Accident lawyer says No-Fault insurance benefits are the right choice for passengers, but injured Amtrak employees might want to pursue FELA
I was recently interviewed about the train that crashed with a semi-truck in Jackson, Michigan this week, and about what the various legal rights are for the injured people involved. Afterward, I wrote a quick blog to explain the unusual insurance loophole that exists in Michigan that will allow injured train accident victims to collect Michigan No-Fault insurance benefits — even though they were passengers on the Amtrak train when the crash occurred.
But this then raises an interesting second legal issue. Even though injured train passengers can collect Michigan No-Fault insurance benefits, should they?
The answer is, it depends (sorry for having to talk like a lawyer here, but I’ll explain below).
For injured train passengers, No-Fault is the right choice
For injured train passengers — who would have the choice to sue in tort or collect Michigan No-Fault –the better answer would be to collect No-Fault insurance benefits. There are several reasons for this.
First, they can still sue in tort. But in addition to being compensated in tort for their injuries and pain and suffering, they can also collect No-Fault and receive incredibly important protections that they cannot recover in any other state.
As an aside, I have this same discussion with out-of-state attorneys every time there’s a Michigan resident who is injured in a motor vehicle accident out of state, especially when that state does not have No-Fault and the same choice arises.
To begin with, Michigan No-Fault insurance benefits (also called personal injury protection or PIP) offer a lifetime benefit for necessary medical care. If someone has suffered a serious neck injury, back injury or traumatic brain injury, that alone should be the deciding factor in choosing to collect No-Fault.
With serious spinal cord and brain injuries, the medical treatment can be extremely expensive, and these people may need care over the course of a lifetime. Or, as is often the case, the person with the brain injury goes on to develop conditions from the trauma, such as dementia years later, or the person with a neck injury goes on to have surgery for a ruptured or herniated disk years later. With No-Fault, there will be insurance to pay for it, whereas the same is certainly not the case if that person chose to sue in tort.
No-Fault insurance offers other important benefits as well, such as wage loss for three years, replacement services (help around the house), attendant care (nursing services), and mileage reimbursement. But the medical protections are by far what separates it from every other state and makes this, to me, generally an easy choice.
The sad reality is that many injury lawyers, whether they be FELA lawyers or out of state personal injury lawyers looking at an auto accident case, prefer to sue in tort and avoid No-Fault because the lawyer can then collect the cost of medical as part of his or her attorney fee. That’s not the case with No-Fault. And even though every case is different, and the unique facts and liability and insurance policy limits have to be looked at in each and every case. For most people who suffer serious injuries – whether it be in a train accident or an auto accident, they will almost always be better off collecting Michigan No-Fault if they are able to.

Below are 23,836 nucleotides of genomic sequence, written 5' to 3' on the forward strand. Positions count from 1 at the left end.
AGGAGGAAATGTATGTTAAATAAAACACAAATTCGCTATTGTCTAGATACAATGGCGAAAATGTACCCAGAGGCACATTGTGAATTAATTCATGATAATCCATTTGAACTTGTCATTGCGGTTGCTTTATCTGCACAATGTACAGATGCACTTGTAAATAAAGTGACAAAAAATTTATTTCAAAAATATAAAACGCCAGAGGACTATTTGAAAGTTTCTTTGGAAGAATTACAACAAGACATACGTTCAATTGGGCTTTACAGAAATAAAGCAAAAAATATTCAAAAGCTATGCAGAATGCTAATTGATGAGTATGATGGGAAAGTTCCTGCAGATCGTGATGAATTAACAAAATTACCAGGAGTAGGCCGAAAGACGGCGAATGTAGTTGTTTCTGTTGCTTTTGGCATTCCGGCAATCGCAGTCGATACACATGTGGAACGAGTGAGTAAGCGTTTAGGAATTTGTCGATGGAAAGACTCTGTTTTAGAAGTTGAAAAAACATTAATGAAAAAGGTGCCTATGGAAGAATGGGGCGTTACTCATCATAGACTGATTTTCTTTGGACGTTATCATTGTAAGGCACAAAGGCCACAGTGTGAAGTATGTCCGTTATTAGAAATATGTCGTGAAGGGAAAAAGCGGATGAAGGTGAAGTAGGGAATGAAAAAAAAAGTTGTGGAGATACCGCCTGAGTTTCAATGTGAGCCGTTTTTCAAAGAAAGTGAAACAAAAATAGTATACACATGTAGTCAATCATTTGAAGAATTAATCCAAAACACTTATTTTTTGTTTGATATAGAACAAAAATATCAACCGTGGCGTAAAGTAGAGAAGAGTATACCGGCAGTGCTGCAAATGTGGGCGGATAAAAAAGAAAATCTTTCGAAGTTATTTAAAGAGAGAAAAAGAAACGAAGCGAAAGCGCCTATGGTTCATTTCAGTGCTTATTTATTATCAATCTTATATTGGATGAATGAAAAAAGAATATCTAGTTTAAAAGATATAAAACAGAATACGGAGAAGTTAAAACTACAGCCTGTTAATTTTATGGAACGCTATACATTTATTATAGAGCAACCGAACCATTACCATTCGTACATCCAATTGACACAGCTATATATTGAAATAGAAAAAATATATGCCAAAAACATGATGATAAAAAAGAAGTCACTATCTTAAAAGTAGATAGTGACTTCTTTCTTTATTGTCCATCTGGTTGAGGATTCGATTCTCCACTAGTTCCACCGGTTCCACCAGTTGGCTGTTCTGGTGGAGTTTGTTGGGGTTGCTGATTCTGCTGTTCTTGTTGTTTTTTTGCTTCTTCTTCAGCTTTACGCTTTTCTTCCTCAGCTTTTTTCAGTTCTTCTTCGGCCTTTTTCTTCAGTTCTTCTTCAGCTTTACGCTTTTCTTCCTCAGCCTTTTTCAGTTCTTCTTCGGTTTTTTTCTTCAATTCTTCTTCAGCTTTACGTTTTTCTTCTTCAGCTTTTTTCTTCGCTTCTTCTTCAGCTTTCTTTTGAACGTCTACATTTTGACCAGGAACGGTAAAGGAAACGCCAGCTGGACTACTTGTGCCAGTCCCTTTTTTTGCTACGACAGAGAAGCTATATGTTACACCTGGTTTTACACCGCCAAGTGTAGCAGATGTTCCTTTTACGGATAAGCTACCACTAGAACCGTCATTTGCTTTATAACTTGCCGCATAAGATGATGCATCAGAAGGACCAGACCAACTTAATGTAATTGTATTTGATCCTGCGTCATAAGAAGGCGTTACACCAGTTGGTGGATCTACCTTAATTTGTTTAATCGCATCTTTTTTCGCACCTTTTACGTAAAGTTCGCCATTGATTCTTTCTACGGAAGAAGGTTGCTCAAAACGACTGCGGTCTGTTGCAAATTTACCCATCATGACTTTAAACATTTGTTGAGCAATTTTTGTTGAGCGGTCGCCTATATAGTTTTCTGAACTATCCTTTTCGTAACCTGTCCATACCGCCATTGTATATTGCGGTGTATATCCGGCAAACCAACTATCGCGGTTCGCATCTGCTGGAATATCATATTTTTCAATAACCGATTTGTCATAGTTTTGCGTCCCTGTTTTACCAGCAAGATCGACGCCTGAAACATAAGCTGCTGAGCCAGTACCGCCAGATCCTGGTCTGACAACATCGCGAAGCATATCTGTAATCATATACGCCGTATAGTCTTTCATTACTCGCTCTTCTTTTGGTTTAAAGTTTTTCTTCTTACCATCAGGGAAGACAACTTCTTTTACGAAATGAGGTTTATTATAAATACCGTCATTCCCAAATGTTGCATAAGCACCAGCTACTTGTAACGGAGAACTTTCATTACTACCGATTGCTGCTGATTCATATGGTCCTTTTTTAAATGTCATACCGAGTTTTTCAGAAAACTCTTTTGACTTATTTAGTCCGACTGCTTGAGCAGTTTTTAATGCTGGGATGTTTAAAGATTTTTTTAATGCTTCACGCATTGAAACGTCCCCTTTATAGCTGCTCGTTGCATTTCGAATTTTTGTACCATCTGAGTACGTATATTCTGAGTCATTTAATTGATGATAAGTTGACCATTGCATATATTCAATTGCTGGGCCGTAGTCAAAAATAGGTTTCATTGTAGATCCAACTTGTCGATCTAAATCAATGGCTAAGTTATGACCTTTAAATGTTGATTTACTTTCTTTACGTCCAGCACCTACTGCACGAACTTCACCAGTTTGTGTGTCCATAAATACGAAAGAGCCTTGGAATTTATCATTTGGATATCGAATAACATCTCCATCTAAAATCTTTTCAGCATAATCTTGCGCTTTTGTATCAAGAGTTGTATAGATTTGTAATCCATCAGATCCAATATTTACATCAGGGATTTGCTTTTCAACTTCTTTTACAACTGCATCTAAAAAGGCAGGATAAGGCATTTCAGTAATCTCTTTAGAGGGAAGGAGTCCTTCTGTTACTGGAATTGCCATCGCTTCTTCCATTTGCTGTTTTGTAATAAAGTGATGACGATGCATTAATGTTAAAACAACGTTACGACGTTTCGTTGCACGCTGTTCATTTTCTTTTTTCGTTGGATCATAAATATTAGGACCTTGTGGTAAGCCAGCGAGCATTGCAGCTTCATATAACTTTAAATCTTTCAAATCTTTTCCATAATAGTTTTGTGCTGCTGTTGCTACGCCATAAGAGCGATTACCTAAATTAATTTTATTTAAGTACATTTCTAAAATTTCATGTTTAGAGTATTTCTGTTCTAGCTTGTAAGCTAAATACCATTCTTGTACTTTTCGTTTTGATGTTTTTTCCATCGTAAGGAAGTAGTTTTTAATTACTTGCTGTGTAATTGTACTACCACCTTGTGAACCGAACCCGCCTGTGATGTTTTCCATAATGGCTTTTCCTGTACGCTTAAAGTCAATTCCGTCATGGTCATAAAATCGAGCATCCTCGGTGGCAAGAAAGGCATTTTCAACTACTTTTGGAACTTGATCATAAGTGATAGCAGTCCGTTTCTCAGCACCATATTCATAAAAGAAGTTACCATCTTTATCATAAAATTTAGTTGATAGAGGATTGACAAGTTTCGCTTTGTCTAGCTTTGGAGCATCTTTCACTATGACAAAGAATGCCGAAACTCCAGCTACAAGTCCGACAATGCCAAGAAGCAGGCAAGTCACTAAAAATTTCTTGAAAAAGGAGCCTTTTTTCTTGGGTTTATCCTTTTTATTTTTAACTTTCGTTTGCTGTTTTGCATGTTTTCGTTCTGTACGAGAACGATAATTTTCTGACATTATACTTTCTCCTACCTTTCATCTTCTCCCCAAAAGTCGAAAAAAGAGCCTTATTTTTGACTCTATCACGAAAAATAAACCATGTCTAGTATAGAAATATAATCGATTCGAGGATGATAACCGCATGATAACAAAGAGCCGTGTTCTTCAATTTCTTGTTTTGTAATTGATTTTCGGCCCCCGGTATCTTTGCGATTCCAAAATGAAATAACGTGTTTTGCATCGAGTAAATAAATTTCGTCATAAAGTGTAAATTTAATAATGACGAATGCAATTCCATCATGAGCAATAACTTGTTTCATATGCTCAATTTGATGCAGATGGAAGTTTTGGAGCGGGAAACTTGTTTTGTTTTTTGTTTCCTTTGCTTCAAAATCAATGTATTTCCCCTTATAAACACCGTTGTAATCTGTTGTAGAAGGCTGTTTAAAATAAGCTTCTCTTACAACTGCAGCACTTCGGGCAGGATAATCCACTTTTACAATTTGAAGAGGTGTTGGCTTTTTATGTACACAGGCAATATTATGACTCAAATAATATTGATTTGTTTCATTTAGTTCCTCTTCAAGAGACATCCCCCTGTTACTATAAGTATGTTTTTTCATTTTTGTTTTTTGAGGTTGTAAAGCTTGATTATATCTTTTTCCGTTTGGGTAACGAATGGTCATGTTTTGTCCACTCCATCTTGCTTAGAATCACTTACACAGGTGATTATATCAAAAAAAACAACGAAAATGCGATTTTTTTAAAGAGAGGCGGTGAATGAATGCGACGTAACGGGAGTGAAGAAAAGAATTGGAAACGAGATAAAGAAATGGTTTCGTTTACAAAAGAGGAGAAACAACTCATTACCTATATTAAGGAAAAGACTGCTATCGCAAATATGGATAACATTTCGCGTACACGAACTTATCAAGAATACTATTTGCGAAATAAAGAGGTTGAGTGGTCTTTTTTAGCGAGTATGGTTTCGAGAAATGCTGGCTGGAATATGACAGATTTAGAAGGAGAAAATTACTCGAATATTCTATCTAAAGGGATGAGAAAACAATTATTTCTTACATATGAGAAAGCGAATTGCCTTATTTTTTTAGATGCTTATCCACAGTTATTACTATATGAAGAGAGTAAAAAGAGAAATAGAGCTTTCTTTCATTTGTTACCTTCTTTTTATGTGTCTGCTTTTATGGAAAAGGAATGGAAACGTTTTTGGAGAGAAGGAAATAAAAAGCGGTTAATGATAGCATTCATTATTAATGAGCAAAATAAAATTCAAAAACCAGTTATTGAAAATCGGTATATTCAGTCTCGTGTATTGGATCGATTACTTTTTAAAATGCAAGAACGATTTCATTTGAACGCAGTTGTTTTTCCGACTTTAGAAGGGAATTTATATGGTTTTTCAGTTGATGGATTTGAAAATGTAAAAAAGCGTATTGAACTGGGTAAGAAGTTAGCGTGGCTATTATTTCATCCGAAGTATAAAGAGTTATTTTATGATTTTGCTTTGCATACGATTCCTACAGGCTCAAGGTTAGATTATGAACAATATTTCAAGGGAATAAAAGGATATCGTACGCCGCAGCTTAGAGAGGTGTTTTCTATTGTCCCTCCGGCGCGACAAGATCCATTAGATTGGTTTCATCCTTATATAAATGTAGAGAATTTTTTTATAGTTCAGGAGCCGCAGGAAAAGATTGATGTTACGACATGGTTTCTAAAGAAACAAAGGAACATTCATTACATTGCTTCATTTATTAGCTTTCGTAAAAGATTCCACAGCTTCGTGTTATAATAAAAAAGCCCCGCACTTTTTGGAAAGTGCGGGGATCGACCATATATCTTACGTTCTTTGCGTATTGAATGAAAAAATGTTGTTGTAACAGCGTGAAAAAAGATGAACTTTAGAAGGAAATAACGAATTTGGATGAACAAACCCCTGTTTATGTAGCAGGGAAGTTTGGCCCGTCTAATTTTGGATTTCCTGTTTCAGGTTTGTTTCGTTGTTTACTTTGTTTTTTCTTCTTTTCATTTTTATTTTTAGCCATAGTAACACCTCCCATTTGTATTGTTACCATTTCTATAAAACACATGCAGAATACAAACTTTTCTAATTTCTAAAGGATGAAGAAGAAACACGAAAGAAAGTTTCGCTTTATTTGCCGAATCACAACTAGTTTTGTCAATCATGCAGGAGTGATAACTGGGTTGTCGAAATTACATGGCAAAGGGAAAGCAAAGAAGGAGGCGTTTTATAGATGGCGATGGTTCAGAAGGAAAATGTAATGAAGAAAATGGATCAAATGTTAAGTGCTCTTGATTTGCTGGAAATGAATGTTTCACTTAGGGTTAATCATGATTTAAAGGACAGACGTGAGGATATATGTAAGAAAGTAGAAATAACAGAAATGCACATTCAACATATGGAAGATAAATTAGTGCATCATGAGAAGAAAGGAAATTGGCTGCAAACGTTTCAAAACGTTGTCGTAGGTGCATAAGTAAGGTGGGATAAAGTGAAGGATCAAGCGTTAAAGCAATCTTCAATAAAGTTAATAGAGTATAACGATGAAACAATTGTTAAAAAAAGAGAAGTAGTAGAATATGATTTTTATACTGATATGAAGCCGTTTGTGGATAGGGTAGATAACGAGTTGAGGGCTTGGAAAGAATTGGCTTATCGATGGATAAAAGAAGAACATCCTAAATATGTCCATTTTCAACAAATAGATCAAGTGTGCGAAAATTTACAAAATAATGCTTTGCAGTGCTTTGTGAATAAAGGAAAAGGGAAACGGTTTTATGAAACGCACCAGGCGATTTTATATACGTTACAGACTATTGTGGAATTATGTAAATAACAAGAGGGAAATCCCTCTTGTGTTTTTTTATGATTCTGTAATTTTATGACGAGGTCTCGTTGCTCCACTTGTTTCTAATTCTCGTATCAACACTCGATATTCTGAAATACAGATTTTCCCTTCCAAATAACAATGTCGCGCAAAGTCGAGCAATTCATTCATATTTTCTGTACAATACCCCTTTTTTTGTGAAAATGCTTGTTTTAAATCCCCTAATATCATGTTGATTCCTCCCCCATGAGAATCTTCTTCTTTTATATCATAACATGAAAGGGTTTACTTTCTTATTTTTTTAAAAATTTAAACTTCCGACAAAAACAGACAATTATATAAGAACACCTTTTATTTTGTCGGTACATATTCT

I can say I’ve passed up on attorney fees of what would be millions of dollars in medical for my seriously injured clients by recommending they pursue a PIP No-Fault claim instead of suing in tort, and I’m happy I’ve done it every single time because I know I’ve put my client’s best interests ahead of my own.
For injured Amtrak train crew members, the answer may be different
If the question relates to one of the Amtrak crew members who may have been injured, then the answer is, it’s probably not best for them to opt for collecting Michigan No-Fault. The Amtrak crew members who may have suffered injury would be protected under the Federal Employer’s Liability Act (FELA).
When a railroad worker or train crew member is injured on the job, legal compensation is governed by a Federal law known as the FELA, or the Federal Employers’ Liability Act.
Before the FELA, when an injured railroad worker attempted to recover compensation for injuries and pain and suffering damages for railroad negligence, the odds of any legal recovery or compensation were slim.
Compensation for negligence under FELA
To recover under the FELA, it is necessary to first establish negligence on the part of the railroad. This differs from state workers’ compensation laws, where no such proof of negligence is required.
However, in Michigan FELA cases, as in all other states, the amount of negligence required to be shown against the railroad is very small. All that needs to be shown is that a railroad failed to provide a reasonably safe place to work. When Amtrak or railroads act negligently, recoveries under the FELA will generally be higher than under workers’ compensation.
FELA is intended to provide injured railroad workers and families of railroad employees and crew members with fair compensation for injuries. I would strongly recommend you discuss your case with an experienced FELA lawyer so you can better understand all of the unique legal benefits that FELA provides to train crew and railroad workers.
Suffice it to say, as I’ve seen the interconnection between FELA, work comp, and No-Fault for now almost 20 years of practice, that the protections and benefits offered by FELA are substantial.
– Steven Gursten is a head of Michigan Auto Law and one of the accident lawyers in the country. He is president of the Motor Vehicle Trial Lawyers Association. Steve frequently writes and speaks on catastrophic accidents, and is available for comment.
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